I spend most of my professional day working with issues connected to farm risk management, business analysis and marketing. More recently conventional grain marketing topics have received lots of attention. From this I notice that the discussions on alternate crops and alternative production systems intensify as conventional commodity prices decline. This makes sense. When a corn and soybean producer is generating adequate revenues to cover all production costs, increase the family's standard of living and even save or pay down debt, life feels good. As the downward price cycle arrives the fun of grain farming can quickly diminish. One natural response is to seek alternate forms of farm revenue.
Over the years I have responded to any number of questions on "What is the most profitable crop?" When I was still green at my Extension job I researched all the new crops, production methods, consumer trends and visions of a food future. Over time my current conclusion was formed as a response to this exploration of a more profitable crop to adopt. From what seems like endless reading and years of farmer conversation; my current conclusion is "there is no most profitable crop." What turns out to be the most significant factor in farm profitability is management skills of those people making farm decisions.
As an example; I know of unprofitable grass hay producers. I also know of profitable grass hay producers. I know of unprofitable organic raspberry producers and I also know of profitable organic raspberry producers. Are you with me here? I am not picking on any crop, farm, farmer, or production method. What I am trying to illustrate is that there is no evidence of a crop that offers a standard of profitability for everyone. Profitability is closely tied to management, and marketing is part of management. An effective management team can likely achieve above average farm profitability with any number of enterprises while a less effective farm management team will likely struggle with any enterprise.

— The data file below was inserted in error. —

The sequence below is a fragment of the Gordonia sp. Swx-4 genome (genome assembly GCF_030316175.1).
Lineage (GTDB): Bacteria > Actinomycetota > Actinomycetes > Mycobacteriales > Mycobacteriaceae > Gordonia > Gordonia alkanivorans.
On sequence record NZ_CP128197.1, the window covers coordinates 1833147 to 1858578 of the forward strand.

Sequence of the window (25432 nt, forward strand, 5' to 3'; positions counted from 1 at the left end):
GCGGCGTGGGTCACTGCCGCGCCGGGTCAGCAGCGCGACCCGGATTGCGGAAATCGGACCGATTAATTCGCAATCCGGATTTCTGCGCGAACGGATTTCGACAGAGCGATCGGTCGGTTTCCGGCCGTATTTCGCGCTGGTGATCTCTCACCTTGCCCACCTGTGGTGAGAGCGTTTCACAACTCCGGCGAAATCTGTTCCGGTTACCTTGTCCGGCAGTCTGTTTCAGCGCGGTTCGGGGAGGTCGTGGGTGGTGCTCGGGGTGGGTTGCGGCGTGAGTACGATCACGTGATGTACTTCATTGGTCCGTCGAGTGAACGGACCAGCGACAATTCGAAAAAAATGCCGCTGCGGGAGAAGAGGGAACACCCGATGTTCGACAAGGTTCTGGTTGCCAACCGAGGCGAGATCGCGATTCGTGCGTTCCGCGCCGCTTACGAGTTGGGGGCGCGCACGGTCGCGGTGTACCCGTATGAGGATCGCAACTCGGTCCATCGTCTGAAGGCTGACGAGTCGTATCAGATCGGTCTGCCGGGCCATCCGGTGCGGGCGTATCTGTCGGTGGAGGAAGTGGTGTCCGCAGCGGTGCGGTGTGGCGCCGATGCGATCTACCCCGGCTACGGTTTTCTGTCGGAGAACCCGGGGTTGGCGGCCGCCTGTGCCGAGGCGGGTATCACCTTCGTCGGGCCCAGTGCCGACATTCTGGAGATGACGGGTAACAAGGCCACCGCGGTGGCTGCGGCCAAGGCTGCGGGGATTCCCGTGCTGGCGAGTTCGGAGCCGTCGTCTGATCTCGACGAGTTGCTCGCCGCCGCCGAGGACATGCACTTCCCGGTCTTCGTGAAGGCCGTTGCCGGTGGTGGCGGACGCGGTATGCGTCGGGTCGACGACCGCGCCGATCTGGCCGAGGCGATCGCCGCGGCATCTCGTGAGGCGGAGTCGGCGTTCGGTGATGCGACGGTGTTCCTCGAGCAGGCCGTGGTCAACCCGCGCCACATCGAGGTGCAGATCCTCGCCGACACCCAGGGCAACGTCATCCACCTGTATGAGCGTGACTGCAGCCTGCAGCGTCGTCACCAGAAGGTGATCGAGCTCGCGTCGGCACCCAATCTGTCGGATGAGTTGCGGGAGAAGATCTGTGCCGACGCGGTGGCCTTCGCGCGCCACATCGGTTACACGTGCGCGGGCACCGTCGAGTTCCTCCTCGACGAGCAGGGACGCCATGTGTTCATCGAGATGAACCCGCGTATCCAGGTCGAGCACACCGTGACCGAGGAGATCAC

When farm families and their management team are exploring alternate enterprises I suggest a few thoughts to consider. These thoughts include:
- Currently there is a heightened level of interest in alternative farm enterprises
- Buyers of alternate enterprise outputs are typically rare
- The marketing pipeline is probably not well established
- Bids and offers will not be readily available from a number of potential buyers
- It can be quite difficult to co-mingle certain types of enterprises
I spent many years as a farmer and I have spent many more years involved with farm business management and marketing research and education. While I have limited expertise to tell anyone if a new enterprise will be worth attempting, I do believe anything is possible and that we are only limited by our imagination.
If you and I get into a conversation about a more profitable crop I will ask you to consider my bias that:
- profitability is a challenge
- larger scales of operation are more difficult to manage
- consumers, and so end users, are fickle
- stuff happens.
Part of enhancing the skills of an effective marketer could be taking advantage of the opportunity for active involvement in marketing discussions.